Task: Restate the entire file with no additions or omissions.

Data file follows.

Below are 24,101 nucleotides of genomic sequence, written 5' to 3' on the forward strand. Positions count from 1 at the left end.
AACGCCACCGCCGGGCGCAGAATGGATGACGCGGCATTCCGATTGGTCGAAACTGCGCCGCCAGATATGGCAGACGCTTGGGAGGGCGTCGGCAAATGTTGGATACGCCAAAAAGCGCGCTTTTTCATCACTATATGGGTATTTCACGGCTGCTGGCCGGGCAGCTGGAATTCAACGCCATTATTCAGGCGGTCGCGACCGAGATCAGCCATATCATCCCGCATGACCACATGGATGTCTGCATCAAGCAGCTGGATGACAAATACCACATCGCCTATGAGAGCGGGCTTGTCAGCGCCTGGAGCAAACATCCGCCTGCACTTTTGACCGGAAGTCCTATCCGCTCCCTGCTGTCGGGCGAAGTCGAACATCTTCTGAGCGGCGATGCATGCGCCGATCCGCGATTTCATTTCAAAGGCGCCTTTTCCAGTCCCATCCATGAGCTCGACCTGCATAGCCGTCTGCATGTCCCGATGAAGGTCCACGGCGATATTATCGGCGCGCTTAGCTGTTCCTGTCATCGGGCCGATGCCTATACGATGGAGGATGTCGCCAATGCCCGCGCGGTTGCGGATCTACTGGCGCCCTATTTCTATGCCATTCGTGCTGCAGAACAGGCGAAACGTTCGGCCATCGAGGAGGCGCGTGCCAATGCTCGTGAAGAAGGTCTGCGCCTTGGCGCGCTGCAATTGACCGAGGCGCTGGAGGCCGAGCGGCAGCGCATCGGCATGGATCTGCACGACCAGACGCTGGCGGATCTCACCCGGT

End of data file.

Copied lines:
Below are 24,101 nucleotides of genomic sequence, written 5' to 3' on the forward strand. Positions count from 1 at the left end.
AACGCCACCGCCGGGCGCAGAATGGATGACGCGGCATTCCGATTGGTCGAAACTGCGCCGCCAGATATGGCAGACGCTTGGGAGGGCGTCGGCAAATGTTGGATACGCCAAAAAGCGCGCTTTTTCATCACTATATGGGTATTTCACGGCTGCTGGCCGGGCAGCTGGAATTCAACGCCATTATTCAGGCGGTCGCGACCGAGATCAGCCATATCATCCCGCATGACCACATGGATGTCTGCATCAAGCAGCTGGATGACAAATACCACATCGCCTATGAGAGCGGGCTTGTCAGCGCCTGGAGCAAACATCCGCCTGCACTTTTGACCGGAAGTCCTATCCGCTCCCTGCTGTCGGGCGAAGTCGAACATCTTCTGAGCGGCGATGCATGCGCCGATCCGCGATTTCATTTCAAAGGCGCCTTTTCCAGTCCCATCCATGAGCTCGACCTGCATAGCCGTCTGCATGTCCCGATGAAGGTCCACGGCGATATTATCGGCGCGCTTAGCTGTTCCTGTCATCGGGCCGATGCCTATACGATGGAGGATGTCGCCAATGCCCGCGCGGTTGCGGATCTACTGGCGCCCTATTTCTATGCCATTCGTGCTGCAGAACAGGCGAAACGTTCGGCCATCGAGGAGGCGCGTGCCAATGCTCGTGAAGAAGGTCTGCGCCTTGGCGCGCTGCAATTGACCGAGGCGCTGGAGGCCGAGCGGCAGCGCATCGGCATGGATCTGCACGACCAGACGCTGGCGGATCTCACCCGGT